I have been meaning to post and had some ideas for topics for over a week now. But life. So what’s been happening? Here’s a personal update, and a really cool and useful tech-tip.

I have not been very active at anything for the past week and a half because I got an ear infection. Yeah. Not sure how I got it, but as it progressed, the pressure from what was going on inside my ear caused my eardrum to rupture. If you’ve ever felt that pain, I’m sorry. If you haven’t, may you never. It’s excruciating. I compare it to a badly abscessed tooth, just that it’s inside your ear. Also, you can’t just go to the dentist and drill it out for relief. It’s a slow process of “taking your medicine” and waiting for the pain to subside. I have two antibiotics, one in tablet form, and another in drops that I put in my ear. For the pain they said “take ibuprofen.”

I was up to 600Mg every 6 hours before it put a dent in the pain. I figured out it was the correct dosage because in the middle of that day, about three or four hours after I took it, I woke up. I had not been sleeping because of the pain, so I guess I passed out when the pain subsided enough and my brain decided “sleep. now.”

Fun side effect of the infection/rupture is the complete hearing loss in that ear. I am on the downhill side of it all, the doc says the eardrum will heal, and everything should go back to normal. Too bad, because I was hoping the tinnitus might decrease. ha! Good times.


What about something cool and technical? Have I got just the thing!

I see you have a computer, or a phone, or tablet, since you’re reading this. I have a few devices running around the house too, from Windows machines to Linux to Android. There’s even an iPad in the house, but it’s not a part of this feature due to its mission profile.

So between the few laptops and several phones, there quite frequently arises a circumstance in which I need to have info from one device sent over to another device. Pictures from the phone shared to a computer, documents or forms downloaded to the PC would be handy to have on the phone, etc.

There are ways to do this, from sneakernet (put the file on a removable storage medium and walk over to the other device), to file servers, to cloud services, to messaging. I’ve used all of them, and none of them is a complete solution. What if you could eliminate the need for the intermediary?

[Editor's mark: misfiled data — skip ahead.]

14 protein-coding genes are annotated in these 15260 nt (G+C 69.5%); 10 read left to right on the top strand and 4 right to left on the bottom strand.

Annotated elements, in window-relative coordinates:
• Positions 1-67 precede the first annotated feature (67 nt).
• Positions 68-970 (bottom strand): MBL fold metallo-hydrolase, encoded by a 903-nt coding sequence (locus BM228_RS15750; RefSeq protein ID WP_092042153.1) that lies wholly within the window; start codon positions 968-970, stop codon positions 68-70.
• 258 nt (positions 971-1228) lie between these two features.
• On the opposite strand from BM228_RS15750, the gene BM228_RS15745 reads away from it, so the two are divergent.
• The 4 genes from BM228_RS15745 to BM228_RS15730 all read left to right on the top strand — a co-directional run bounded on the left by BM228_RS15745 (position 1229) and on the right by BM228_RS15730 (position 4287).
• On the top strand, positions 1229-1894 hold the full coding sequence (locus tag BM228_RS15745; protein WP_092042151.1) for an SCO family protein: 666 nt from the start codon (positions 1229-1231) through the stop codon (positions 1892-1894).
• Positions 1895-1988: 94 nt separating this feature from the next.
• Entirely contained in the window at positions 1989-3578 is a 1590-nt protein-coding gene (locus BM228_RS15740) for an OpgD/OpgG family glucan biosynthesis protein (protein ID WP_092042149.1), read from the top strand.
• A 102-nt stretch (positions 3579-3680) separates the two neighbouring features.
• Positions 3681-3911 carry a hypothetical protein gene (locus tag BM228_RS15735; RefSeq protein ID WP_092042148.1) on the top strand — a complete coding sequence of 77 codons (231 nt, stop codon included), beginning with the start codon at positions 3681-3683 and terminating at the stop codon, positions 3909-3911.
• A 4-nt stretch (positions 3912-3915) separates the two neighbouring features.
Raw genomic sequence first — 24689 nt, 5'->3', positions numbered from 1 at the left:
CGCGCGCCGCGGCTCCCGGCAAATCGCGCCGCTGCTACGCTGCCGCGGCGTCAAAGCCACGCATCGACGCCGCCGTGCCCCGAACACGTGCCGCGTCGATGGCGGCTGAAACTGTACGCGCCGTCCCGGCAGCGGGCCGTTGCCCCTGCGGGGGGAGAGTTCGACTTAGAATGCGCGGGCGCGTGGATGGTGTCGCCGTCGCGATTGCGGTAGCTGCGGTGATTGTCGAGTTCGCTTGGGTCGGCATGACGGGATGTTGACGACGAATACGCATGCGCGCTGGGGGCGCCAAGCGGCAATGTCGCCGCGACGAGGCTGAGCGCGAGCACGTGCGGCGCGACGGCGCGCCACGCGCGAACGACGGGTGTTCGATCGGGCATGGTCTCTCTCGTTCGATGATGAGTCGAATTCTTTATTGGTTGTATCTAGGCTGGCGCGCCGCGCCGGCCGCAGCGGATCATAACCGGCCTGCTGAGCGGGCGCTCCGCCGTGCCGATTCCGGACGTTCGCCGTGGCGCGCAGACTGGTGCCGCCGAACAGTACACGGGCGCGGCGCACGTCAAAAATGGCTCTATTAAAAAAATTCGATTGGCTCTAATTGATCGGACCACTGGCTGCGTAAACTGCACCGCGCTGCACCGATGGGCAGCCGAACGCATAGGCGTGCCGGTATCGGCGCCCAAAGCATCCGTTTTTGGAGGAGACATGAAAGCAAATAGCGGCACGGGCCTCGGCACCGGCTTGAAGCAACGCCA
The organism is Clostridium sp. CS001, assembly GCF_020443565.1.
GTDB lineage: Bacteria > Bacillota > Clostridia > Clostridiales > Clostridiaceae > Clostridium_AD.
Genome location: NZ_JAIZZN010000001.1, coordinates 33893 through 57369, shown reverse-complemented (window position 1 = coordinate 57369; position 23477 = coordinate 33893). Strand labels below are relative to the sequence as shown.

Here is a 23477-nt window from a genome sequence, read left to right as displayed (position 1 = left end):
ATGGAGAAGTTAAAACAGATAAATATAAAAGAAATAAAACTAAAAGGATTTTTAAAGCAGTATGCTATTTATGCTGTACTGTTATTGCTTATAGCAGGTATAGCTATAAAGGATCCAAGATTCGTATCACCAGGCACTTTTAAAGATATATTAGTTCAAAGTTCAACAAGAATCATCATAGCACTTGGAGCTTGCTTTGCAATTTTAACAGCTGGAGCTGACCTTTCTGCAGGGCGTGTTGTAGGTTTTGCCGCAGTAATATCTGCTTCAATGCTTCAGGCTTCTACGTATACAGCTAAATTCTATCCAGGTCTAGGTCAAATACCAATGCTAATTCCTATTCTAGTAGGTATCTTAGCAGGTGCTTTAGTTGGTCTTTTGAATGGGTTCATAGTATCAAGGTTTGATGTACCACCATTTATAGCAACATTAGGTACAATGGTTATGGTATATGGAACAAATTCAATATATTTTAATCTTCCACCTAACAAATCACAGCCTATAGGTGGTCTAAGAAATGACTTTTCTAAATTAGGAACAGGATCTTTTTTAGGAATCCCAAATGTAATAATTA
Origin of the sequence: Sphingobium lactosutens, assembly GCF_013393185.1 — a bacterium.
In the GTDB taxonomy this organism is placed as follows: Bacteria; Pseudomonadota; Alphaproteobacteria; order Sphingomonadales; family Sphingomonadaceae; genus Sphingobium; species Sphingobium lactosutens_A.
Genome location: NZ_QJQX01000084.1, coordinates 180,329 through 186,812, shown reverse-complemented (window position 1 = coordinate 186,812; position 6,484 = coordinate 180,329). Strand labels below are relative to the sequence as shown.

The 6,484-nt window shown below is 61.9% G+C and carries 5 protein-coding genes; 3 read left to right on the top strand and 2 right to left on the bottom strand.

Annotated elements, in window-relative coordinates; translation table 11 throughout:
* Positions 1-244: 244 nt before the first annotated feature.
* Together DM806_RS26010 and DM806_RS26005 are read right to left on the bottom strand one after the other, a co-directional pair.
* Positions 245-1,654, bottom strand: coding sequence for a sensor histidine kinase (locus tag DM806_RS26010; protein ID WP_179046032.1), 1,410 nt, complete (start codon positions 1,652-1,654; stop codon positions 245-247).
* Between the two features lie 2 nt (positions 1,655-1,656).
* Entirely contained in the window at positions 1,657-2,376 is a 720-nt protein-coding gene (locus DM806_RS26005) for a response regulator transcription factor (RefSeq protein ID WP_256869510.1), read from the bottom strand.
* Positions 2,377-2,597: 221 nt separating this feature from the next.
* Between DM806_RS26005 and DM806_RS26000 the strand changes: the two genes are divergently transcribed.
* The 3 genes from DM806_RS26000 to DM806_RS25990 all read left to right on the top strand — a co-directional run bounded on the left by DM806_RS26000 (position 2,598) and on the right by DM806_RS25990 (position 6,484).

Well now you can. You may already know this, since I’m perennially behind the curve, but there is a fantastic utility from the KDE folks called KDE Connect. KDE Connect allows your devices to communicate directly with each other. You don’t even have to have Linux, because they’re released it for Windows and MacOS, as well as Linux and Android, but no iOS yet, it appears. You can download it here or the Google Play store or F-Droid for your Android devices.

I installed it on my phone and my Linux Mint laptop, and once installed it looked promising, but here’s where I ran into the only hitch, and it’s a very small one: I had to reboot to get complete, reliable functionality. It’s 2020. You’re not supposed to have to reboot after installing something, but really, it’s trivial.

After the devices had been restarted, they readily found each other and I was able to select and configure the connection properties and features I wanted to implement, and the range of options is impressive. Not only is there file transfer capability, but you can locate your phone from your computer, you can get phone notification on the PC and PC notifications on the phone, and you can even use your phone as a presentation remote, among other things. It’s impressive, to me, what you can do with this utility.

So after playing with it on the Linux box, I snuck over to my wife’s Windows laptop and installed it there. Again, after a reboot, the deivce was discoverable to other KDE Connect devices on the network. Now I have a way to send files from my phone and laptop over to her, immediately, without email, messaging, or other intermediary storage/transport. This is a win for privacy because your data does not go over the internet, it’s not stored on your email server, doesn’t pass through Facebook’s messenger app, etc etc. It just goes from one device, over your home LAN/WiFi, straight to the other device.

It was so simple to install, and just worked so readily and easily, it really impressed me. I love this thing. It’s like the new “Warpdrive” in Mint, but more feature-rich and device/OS agnostic.

This is the Internet. Pics or it didn’t happen, right? Here are a few screenshots:

Pairing (connection) Request on Linux Connect Request

Configure the phone things I want to see and do from my Laptop Configuration

(Android pics are huge because Markup and I’m a n00b. Couldn’t get HTML to play nice, so …)

On the Android Phone Android Start

Actions on Android for the Connected Device Android Connected

Android App settings (not connection settings) Android Settings

Connected and Remembered devices Android Connections


This is #4 of #100DaystoOffload, a blogging challenge intended to get folks to “Just. Write.” If you’re a blogger, were a blogger, or want to be a blogger, jump in!